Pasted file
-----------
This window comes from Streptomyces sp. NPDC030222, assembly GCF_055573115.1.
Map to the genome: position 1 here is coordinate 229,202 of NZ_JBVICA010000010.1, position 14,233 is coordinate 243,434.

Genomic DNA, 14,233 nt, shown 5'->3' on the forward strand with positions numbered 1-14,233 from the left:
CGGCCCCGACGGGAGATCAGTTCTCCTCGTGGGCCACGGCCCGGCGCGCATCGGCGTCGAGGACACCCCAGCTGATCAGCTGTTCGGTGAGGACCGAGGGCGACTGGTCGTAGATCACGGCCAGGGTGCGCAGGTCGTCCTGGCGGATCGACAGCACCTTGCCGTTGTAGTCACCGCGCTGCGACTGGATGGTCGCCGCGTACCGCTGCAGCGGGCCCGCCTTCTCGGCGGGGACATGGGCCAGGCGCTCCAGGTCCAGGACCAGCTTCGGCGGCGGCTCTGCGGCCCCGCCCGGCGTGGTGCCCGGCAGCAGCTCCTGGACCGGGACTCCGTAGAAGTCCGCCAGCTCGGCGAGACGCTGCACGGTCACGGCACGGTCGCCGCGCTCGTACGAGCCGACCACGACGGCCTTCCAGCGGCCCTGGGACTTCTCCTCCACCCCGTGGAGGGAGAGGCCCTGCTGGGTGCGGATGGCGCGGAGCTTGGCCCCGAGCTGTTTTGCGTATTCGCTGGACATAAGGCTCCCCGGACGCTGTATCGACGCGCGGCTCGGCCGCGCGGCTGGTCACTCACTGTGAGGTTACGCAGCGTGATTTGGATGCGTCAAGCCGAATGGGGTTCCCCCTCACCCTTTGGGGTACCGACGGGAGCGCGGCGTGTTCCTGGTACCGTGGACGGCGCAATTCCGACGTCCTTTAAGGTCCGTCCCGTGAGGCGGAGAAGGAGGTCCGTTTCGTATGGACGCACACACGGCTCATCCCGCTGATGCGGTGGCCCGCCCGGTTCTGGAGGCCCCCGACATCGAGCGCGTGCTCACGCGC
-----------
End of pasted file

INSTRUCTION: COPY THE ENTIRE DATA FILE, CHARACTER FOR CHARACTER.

This window comes from Streptomyces sp. NPDC030222, assembly GCF_055573115.1.
Map to the genome: position 1 here is coordinate 229,202 of NZ_JBVICA010000010.1, position 14,233 is coordinate 243,434.

Genomic DNA, 14,233 nt, shown 5'->3' on the forward strand with positions numbered 1-14,233 from the left:
CGGCCCCGACGGGAGATCAGTTCTCCTCGTGGGCCACGGCCCGGCGCGCATCGGCGTCGAGGACACCCCAGCTGATCAGCTGTTCGGTGAGGACCGAGGGCGACTGGTCGTAGATCACGGCCAGGGTGCGCAGGTCGTCCTGGCGGATCGACAGCACCTTGCCGTTGTAGTCACCGCGCTGCGACTGGATGGTCGCCGCGTACCGCTGCAGCGGGCCCGCCTTCTCGGCGGGGACATGGGCCAGGCGCTCCAGGTCCAGGACCAGCTTCGGCGGCGGCTCTGCGGCCCCGCCCGGCGTGGTGCCCGGCAGCAGCTCCTGGACCGGGACTCCGTAGAAGTCCGCCAGCTCGGCGAGACGCTGCACGGTCACGGCACGGTCGCCGCGCTCGTACGAGCCGACCACGACGGCCTTCCAGCGGCCCTGGGACTTCTCCTCCACCCCGTGGAGGGAGAGGCCCTGCTGGGTGCGGATGGCGCGGAGCTTGGCCCCGAGCTGTTTTGCGTATTCGCTGGACATAAGGCTCCCCGGACGCTGTATCGACGCGCGGCTCGGCCGCGCGGCTGGTCACTCACTGTGAGGTTACGCAGCGTGATTTGGATGCGTCAAGCCGAATGGGGTTCCCCCTCACCCTTTGGGGTACCGACGGGAGCGCGGCGTGTTCCTGGTACCGTGGACGGCGCAATTCCGACGTCCTTTAAGGTCCGTCCCGTGAGGCGGAGAAGGAGGTCCGTTTCGTATGGACGCACACACGGCTCATCCCGCTGATGCGGTGGCCCGCCCGGTTCTGGAGGCCCCCGACATCGAGCGCGTGCTCACGCGC